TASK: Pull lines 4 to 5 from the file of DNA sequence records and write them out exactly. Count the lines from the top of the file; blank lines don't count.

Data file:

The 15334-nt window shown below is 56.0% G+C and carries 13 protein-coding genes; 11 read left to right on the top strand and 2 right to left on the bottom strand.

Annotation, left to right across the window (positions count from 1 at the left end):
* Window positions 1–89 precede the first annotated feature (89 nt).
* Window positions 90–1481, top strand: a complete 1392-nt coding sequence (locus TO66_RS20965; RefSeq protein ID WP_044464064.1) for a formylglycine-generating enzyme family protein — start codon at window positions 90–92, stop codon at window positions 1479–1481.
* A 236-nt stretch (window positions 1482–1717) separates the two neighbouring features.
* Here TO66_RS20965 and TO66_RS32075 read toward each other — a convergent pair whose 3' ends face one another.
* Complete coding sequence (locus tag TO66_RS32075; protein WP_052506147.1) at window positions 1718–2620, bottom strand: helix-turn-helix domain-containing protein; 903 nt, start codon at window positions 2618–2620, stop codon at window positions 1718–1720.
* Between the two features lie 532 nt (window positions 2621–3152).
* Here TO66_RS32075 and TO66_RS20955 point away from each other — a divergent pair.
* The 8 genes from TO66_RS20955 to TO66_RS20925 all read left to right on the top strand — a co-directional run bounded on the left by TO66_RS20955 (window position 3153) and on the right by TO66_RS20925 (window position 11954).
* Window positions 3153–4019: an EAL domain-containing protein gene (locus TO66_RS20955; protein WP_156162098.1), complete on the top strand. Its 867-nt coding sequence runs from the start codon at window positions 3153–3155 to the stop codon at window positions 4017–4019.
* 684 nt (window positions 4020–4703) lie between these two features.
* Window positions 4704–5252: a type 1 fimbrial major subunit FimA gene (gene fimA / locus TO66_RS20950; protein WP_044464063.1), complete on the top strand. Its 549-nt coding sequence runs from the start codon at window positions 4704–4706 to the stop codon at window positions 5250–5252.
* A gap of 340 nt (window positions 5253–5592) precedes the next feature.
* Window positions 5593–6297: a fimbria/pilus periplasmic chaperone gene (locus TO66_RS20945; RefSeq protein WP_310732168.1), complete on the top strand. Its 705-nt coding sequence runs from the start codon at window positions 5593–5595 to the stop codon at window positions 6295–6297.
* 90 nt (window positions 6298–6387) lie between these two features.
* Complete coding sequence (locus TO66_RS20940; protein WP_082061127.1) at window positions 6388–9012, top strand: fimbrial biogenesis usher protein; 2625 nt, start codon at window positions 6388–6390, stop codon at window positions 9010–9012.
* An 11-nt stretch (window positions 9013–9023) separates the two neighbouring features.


* Window positions 90–1481, top strand: a complete 1392-nt coding sequence (locus TO66_RS20965; RefSeq protein ID WP_044464064.1) for a formylglycine-generating enzyme family protein — start codon at window positions 90–92, stop codon at window positions 1479–1481.
* A 236-nt stretch (window positions 1482–1717) separates the two neighbouring features.